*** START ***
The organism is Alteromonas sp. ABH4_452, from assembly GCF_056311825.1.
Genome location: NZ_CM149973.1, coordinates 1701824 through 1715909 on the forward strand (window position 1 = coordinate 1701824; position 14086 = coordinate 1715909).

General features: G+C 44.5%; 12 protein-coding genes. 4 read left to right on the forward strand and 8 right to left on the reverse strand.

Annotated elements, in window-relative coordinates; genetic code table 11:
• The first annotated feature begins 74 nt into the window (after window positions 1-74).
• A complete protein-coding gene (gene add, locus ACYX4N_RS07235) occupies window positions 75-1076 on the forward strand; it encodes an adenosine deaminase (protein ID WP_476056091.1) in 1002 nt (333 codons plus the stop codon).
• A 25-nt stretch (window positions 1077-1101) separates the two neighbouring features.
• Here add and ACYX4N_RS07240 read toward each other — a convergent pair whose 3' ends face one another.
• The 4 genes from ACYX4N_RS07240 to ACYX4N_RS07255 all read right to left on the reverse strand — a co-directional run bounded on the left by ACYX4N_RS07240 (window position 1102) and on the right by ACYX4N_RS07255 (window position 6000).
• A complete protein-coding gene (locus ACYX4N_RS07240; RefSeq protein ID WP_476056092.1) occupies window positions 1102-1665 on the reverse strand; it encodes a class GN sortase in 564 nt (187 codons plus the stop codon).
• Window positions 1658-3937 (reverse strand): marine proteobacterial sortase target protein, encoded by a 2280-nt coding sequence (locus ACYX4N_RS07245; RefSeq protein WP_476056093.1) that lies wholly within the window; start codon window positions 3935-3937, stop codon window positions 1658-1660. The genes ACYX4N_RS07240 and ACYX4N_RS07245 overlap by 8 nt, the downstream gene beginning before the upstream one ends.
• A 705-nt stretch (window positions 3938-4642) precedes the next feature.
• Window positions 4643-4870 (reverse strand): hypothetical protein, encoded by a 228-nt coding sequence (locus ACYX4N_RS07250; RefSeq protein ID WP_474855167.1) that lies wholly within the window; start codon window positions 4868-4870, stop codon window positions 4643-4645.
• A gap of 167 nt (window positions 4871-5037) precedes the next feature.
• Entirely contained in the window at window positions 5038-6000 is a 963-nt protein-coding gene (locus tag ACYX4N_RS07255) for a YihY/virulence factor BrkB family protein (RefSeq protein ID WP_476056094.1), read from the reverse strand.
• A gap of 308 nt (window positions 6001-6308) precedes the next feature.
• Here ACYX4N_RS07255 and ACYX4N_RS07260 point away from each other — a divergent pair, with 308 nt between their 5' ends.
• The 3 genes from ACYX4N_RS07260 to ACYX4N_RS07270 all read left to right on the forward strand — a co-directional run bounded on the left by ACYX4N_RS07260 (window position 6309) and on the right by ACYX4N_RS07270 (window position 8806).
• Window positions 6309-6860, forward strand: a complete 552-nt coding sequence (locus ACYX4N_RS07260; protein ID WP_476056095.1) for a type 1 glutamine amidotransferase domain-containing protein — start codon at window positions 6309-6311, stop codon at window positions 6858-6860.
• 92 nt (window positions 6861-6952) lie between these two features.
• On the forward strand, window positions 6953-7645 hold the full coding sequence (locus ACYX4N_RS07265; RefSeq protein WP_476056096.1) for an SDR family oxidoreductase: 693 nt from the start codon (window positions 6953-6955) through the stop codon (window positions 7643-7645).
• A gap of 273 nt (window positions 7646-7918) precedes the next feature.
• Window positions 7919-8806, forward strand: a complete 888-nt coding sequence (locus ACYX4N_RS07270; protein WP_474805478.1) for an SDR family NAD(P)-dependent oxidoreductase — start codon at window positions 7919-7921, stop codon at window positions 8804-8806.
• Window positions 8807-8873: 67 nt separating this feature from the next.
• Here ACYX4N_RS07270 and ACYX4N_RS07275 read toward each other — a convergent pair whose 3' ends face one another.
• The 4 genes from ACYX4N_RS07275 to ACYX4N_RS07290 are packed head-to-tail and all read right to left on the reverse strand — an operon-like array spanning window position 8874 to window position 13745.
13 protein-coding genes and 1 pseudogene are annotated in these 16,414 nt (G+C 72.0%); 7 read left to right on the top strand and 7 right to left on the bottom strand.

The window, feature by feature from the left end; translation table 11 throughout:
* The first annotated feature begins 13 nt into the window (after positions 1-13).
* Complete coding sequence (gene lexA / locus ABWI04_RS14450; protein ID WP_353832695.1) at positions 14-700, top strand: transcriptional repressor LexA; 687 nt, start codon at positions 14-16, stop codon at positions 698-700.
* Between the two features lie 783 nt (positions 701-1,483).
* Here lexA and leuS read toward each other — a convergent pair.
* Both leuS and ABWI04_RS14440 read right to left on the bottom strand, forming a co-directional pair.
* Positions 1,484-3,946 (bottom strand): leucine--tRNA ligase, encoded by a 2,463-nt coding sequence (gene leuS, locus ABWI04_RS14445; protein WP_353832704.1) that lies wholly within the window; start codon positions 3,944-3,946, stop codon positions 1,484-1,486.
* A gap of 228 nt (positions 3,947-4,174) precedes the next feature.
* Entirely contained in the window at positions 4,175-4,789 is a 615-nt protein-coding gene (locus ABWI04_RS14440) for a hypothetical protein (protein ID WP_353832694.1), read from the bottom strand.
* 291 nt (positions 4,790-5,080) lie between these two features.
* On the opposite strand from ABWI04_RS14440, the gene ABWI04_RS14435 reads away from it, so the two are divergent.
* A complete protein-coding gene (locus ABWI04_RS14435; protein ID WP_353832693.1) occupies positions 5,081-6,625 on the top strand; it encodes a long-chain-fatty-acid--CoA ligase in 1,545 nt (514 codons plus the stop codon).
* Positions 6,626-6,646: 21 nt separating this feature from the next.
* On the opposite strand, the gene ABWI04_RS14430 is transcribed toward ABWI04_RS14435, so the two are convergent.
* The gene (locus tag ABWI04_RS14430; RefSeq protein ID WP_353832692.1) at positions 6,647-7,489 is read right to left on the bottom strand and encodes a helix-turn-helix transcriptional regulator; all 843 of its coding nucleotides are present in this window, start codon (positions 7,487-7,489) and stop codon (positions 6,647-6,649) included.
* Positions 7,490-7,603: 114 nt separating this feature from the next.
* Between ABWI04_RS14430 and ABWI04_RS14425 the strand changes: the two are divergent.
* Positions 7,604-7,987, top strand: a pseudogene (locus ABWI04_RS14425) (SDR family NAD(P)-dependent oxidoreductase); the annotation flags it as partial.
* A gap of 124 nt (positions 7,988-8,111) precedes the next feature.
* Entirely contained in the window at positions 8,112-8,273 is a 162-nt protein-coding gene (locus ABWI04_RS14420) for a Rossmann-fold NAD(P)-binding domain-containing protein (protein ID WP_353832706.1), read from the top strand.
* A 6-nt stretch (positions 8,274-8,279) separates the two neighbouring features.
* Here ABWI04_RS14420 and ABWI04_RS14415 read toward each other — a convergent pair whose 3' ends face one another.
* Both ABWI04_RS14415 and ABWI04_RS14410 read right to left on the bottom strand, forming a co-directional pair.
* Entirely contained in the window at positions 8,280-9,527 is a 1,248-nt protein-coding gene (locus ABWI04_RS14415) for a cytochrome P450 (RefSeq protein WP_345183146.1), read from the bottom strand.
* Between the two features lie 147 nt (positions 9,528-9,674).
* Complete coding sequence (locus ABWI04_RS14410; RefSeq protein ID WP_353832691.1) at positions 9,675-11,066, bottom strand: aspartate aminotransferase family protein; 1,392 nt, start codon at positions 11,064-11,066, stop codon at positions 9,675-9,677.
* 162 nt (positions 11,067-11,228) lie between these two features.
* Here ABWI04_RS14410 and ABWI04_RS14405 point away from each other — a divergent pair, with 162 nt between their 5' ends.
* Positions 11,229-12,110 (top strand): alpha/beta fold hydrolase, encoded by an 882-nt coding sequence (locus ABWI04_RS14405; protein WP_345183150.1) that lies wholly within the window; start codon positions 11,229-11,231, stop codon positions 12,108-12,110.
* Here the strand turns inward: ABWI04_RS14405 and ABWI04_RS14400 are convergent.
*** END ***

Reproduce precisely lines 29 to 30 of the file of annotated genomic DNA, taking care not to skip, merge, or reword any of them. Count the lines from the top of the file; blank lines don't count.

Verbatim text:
* The first annotated feature begins 13 nt into the window (after positions 1-13).
* Complete coding sequence (gene lexA / locus ABWI04_RS14450; protein ID WP_353832695.1) at positions 14-700, top strand: transcriptional repressor LexA; 687 nt, start codon at positions 14-16, stop codon at positions 698-700.